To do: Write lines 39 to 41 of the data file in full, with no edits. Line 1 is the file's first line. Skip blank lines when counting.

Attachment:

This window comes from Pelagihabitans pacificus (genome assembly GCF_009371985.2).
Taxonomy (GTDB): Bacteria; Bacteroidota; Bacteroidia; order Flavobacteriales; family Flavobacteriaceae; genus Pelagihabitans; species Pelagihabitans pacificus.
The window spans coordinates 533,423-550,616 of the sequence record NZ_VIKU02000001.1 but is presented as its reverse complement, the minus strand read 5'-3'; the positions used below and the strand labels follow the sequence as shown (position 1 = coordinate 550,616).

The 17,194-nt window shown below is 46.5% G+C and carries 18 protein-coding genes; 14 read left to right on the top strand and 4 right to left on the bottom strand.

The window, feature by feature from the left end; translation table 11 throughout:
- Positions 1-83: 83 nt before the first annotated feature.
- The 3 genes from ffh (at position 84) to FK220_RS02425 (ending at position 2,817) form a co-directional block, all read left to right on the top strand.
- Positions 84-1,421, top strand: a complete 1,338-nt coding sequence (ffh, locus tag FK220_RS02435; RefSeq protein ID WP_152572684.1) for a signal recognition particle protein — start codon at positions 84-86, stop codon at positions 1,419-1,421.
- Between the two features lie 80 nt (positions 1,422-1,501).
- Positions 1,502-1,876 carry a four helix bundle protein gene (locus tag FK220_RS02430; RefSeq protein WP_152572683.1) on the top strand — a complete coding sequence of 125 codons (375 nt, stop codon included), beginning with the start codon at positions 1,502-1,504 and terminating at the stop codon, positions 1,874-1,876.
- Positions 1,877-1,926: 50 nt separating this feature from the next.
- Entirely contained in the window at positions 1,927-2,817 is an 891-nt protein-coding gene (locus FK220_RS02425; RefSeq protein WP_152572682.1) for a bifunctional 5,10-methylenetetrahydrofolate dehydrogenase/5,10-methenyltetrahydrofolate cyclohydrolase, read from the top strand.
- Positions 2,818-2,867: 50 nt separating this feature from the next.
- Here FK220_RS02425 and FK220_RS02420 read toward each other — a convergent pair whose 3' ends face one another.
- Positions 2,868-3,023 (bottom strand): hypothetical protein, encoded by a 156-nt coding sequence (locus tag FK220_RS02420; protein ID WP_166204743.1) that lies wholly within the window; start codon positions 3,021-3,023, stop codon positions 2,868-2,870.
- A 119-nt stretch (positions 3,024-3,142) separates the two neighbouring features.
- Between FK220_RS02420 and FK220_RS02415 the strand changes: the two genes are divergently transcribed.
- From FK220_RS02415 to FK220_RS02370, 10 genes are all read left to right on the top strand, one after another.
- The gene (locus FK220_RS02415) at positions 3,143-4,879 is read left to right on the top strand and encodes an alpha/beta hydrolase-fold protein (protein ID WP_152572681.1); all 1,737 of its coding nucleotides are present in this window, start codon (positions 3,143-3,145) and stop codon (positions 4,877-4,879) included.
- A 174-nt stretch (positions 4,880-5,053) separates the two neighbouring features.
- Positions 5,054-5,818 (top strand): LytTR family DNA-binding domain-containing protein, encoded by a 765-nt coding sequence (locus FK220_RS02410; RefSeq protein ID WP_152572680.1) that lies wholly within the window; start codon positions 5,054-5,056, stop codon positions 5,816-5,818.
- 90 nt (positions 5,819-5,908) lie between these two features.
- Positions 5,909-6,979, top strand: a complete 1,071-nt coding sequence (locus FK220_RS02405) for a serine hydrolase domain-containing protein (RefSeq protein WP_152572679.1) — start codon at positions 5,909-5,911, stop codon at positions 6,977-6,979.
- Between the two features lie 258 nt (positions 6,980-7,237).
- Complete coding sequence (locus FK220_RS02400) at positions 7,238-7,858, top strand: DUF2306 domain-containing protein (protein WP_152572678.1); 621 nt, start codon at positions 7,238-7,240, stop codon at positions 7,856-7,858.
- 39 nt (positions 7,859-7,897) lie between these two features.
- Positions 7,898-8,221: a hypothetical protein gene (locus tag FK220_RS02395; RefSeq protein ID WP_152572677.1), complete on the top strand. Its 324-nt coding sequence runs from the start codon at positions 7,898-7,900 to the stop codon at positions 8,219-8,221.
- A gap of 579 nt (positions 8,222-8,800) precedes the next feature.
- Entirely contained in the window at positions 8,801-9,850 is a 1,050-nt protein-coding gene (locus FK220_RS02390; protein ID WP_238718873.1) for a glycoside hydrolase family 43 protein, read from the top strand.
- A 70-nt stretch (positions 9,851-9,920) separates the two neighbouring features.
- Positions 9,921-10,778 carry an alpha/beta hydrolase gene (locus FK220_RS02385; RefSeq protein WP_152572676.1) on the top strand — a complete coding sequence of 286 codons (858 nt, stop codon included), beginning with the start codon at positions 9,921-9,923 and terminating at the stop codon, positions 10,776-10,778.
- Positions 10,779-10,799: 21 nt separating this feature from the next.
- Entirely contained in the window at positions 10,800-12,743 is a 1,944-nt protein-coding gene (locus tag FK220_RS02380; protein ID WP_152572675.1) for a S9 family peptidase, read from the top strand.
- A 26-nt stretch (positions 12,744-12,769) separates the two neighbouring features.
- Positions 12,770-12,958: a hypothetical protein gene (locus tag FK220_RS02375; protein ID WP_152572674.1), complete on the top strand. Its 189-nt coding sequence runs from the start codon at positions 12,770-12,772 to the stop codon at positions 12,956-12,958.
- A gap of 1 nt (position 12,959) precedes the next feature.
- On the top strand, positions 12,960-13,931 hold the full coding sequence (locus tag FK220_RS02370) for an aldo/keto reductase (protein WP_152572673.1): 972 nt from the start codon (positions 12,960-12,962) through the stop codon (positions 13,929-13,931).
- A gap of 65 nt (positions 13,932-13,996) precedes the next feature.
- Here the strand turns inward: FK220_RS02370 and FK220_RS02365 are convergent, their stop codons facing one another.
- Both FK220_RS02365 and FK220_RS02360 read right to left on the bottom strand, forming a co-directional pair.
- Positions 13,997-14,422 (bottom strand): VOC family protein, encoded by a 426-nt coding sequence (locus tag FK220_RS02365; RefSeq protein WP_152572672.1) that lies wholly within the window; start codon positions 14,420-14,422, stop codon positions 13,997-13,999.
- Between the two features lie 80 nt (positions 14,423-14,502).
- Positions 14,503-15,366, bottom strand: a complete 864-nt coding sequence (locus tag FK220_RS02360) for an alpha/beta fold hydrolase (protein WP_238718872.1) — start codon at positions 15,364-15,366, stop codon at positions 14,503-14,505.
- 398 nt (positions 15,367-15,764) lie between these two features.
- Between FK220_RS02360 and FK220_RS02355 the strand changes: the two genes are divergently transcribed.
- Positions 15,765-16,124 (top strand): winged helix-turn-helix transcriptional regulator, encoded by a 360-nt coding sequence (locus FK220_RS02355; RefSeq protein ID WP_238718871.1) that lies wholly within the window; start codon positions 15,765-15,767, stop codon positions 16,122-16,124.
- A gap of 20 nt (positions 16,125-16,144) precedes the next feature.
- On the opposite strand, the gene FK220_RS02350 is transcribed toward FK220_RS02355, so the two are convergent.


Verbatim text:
- Here the strand turns inward: FK220_RS02370 and FK220_RS02365 are convergent, their stop codons facing one another.
- Both FK220_RS02365 and FK220_RS02360 read right to left on the bottom strand, forming a co-directional pair.
- Positions 13,997-14,422 (bottom strand): VOC family protein, encoded by a 426-nt coding sequence (locus tag FK220_RS02365; RefSeq protein WP_152572672.1) that lies wholly within the window; start codon positions 14,420-14,422, stop codon positions 13,997-13,999.